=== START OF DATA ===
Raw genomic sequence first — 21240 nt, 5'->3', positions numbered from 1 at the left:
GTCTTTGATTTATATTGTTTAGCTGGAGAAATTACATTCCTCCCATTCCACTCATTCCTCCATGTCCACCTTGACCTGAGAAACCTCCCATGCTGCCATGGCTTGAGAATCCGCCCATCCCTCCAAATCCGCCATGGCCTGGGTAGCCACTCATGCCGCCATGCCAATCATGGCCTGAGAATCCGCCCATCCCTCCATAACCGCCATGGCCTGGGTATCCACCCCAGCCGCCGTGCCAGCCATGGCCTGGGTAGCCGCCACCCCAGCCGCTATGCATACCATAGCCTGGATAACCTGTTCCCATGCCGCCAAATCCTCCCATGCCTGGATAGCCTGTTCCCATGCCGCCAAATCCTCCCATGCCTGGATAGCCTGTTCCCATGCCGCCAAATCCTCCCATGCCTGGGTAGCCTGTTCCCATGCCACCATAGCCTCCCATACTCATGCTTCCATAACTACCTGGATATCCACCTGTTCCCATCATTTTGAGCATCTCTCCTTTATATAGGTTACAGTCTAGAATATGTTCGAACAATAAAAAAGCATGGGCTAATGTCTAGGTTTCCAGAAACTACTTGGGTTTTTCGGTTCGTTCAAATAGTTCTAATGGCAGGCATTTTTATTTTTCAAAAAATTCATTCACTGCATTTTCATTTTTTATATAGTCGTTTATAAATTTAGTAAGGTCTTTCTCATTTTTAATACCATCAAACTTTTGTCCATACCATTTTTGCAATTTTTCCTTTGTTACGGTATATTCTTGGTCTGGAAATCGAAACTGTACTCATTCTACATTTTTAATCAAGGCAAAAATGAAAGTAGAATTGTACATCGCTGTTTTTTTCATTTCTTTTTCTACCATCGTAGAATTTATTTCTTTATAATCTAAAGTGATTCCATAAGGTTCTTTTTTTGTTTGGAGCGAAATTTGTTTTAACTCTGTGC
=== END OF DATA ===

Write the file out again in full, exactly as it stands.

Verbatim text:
Raw genomic sequence first — 21240 nt, 5'->3', positions numbered from 1 at the left:
GTCTTTGATTTATATTGTTTAGCTGGAGAAATTACATTCCTCCCATTCCACTCATTCCTCCATGTCCACCTTGACCTGAGAAACCTCCCATGCTGCCATGGCTTGAGAATCCGCCCATCCCTCCAAATCCGCCATGGCCTGGGTAGCCACTCATGCCGCCATGCCAATCATGGCCTGAGAATCCGCCCATCCCTCCATAACCGCCATGGCCTGGGTATCCACCCCAGCCGCCGTGCCAGCCATGGCCTGGGTAGCCGCCACCCCAGCCGCTATGCATACCATAGCCTGGATAACCTGTTCCCATGCCGCCAAATCCTCCCATGCCTGGATAGCCTGTTCCCATGCCGCCAAATCCTCCCATGCCTGGATAGCCTGTTCCCATGCCGCCAAATCCTCCCATGCCTGGGTAGCCTGTTCCCATGCCACCATAGCCTCCCATACTCATGCTTCCATAACTACCTGGATATCCACCTGTTCCCATCATTTTGAGCATCTCTCCTTTATATAGGTTACAGTCTAGAATATGTTCGAACAATAAAAAAGCATGGGCTAATGTCTAGGTTTCCAGAAACTACTTGGGTTTTTCGGTTCGTTCAAATAGTTCTAATGGCAGGCATTTTTATTTTTCAAAAAATTCATTCACTGCATTTTCATTTTTTATATAGTCGTTTATAAATTTAGTAAGGTCTTTCTCATTTTTAATACCATCAAACTTTTGTCCATACCATTTTTGCAATTTTTCCTTTGTTACGGTATATTCTTGGTCTGGAAATCGAAACTGTACTCATTCTACATTTTTAATCAAGGCAAAAATGAAAGTAGAATTGTACATCGCTGTTTTTTTCATTTCTTTTTCTACCATCGTAGAATTTATTTCTTTATAATCTAAAGTGATTCCATAAGGTTCTTTTTTTGTTTGGAGCGAAATTTGTTTTAACTCTGTGC